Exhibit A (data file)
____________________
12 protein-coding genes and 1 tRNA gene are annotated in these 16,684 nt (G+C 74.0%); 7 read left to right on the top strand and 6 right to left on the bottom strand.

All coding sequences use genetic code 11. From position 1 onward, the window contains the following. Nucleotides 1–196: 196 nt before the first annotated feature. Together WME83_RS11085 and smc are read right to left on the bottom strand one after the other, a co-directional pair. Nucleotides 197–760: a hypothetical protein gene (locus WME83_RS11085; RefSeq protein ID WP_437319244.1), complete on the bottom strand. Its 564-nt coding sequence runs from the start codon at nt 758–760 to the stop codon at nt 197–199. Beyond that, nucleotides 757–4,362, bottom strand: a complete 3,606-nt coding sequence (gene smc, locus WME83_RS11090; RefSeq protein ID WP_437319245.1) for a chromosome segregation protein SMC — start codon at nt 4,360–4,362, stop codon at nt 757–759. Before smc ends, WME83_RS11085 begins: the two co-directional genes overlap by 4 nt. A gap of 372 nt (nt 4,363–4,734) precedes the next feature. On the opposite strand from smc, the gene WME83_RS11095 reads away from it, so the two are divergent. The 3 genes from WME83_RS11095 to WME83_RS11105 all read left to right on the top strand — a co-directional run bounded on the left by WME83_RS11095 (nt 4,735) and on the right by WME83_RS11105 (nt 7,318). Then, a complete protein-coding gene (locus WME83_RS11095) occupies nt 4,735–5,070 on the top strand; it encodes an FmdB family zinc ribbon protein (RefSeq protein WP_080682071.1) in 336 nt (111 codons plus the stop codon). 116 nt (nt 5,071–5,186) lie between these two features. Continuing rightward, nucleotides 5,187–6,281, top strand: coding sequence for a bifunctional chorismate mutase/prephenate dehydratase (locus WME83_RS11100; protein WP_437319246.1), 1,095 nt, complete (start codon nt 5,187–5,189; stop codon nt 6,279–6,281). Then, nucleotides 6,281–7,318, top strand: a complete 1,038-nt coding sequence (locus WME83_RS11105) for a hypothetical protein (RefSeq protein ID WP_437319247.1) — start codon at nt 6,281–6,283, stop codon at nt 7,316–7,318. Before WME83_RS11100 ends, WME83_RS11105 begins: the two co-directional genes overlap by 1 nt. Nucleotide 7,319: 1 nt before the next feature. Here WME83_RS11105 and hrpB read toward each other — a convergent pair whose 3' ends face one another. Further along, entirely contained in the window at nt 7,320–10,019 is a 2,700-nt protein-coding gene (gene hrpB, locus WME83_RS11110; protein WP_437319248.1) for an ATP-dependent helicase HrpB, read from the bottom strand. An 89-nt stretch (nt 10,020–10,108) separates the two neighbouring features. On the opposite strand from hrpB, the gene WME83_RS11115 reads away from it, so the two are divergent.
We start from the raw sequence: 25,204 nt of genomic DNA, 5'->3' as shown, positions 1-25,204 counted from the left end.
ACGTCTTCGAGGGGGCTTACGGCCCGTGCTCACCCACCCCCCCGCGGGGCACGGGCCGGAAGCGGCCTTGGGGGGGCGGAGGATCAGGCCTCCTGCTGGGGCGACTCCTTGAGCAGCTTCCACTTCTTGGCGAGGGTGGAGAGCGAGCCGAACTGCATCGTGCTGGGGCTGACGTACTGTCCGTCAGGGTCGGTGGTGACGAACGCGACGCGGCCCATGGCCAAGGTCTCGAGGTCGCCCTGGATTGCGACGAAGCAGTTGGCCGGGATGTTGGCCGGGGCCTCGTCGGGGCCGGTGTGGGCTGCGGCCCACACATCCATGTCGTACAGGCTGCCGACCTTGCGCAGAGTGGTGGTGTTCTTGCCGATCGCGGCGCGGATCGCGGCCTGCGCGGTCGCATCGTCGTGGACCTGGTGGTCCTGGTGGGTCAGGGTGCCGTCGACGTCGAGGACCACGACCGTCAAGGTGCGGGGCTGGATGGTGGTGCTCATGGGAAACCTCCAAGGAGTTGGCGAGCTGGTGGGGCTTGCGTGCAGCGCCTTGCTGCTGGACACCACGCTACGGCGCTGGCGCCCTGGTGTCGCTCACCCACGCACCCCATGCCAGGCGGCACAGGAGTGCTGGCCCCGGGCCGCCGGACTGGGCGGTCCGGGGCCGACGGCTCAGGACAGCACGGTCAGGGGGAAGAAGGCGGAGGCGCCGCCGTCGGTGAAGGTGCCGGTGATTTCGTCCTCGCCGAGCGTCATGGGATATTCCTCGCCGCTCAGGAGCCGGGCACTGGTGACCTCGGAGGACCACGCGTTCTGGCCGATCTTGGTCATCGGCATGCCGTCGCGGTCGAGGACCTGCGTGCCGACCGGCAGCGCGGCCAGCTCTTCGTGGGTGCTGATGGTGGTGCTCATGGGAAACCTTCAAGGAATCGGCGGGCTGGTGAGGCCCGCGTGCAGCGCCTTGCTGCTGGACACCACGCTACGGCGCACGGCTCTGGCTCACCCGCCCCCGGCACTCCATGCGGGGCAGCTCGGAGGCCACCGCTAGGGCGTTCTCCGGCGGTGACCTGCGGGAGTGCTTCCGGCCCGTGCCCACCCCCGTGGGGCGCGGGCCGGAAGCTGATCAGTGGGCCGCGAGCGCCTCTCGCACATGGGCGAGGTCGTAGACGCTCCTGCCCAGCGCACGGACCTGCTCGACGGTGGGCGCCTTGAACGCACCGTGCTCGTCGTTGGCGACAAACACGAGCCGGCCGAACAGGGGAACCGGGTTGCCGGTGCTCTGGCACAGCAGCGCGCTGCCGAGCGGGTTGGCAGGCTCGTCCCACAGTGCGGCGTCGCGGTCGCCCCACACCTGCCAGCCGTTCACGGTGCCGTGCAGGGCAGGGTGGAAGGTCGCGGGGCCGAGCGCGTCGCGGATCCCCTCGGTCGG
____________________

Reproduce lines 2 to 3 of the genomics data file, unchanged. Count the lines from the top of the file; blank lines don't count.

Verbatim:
All coding sequences use genetic code 11. From position 1 onward, the window contains the following. Nucleotides 1–196: 196 nt before the first annotated feature. Together WME83_RS11085 and smc are read right to left on the bottom strand one after the other, a co-directional pair. Nucleotides 197–760: a hypothetical protein gene (locus WME83_RS11085; RefSeq protein ID WP_437319244.1), complete on the bottom strand. Its 564-nt coding sequence runs from the start codon at nt 758–760 to the stop codon at nt 197–199. Beyond that, nucleotides 757–4,362, bottom strand: a complete 3,606-nt coding sequence (gene smc, locus WME83_RS11090; RefSeq protein ID WP_437319245.1) for a chromosome segregation protein SMC — start codon at nt 4,360–4,362, stop codon at nt 757–759. Before smc ends, WME83_RS11085 begins: the two co-directional genes overlap by 4 nt. A gap of 372 nt (nt 4,363–4,734) precedes the next feature. On the opposite strand from smc, the gene WME83_RS11095 reads away from it, so the two are divergent. The 3 genes from WME83_RS11095 to WME83_RS11105 all read left to right on the top strand — a co-directional run bounded on the left by WME83_RS11095 (nt 4,735) and on the right by WME83_RS11105 (nt 7,318). Then, a complete protein-coding gene (locus WME83_RS11095) occupies nt 4,735–5,070 on the top strand; it encodes an FmdB family zinc ribbon protein (RefSeq protein WP_080682071.1) in 336 nt (111 codons plus the stop codon). 116 nt (nt 5,071–5,186) lie between these two features. Continuing rightward, nucleotides 5,187–6,281, top strand: coding sequence for a bifunctional chorismate mutase/prephenate dehydratase (locus WME83_RS11100; protein WP_437319246.1), 1,095 nt, complete (start codon nt 5,187–5,189; stop codon nt 6,279–6,281). Then, nucleotides 6,281–7,318, top strand: a complete 1,038-nt coding sequence (locus WME83_RS11105) for a hypothetical protein (RefSeq protein ID WP_437319247.1) — start codon at nt 6,281–6,283, stop codon at nt 7,316–7,318. Before WME83_RS11100 ends, WME83_RS11105 begins: the two co-directional genes overlap by 1 nt. Nucleotide 7,319: 1 nt before the next feature. Here WME83_RS11105 and hrpB read toward each other — a convergent pair whose 3' ends face one another. Further along, entirely contained in the window at nt 7,320–10,019 is a 2,700-nt protein-coding gene (gene hrpB, locus WME83_RS11110; protein WP_437319248.1) for an ATP-dependent helicase HrpB, read from the bottom strand. An 89-nt stretch (nt 10,020–10,108) separates the two neighbouring features. On the opposite strand from hrpB, the gene WME83_RS11115 reads away from it, so the two are divergent.
We start from the raw sequence: 25,204 nt of genomic DNA, 5'->3' as shown, positions 1-25,204 counted from the left end.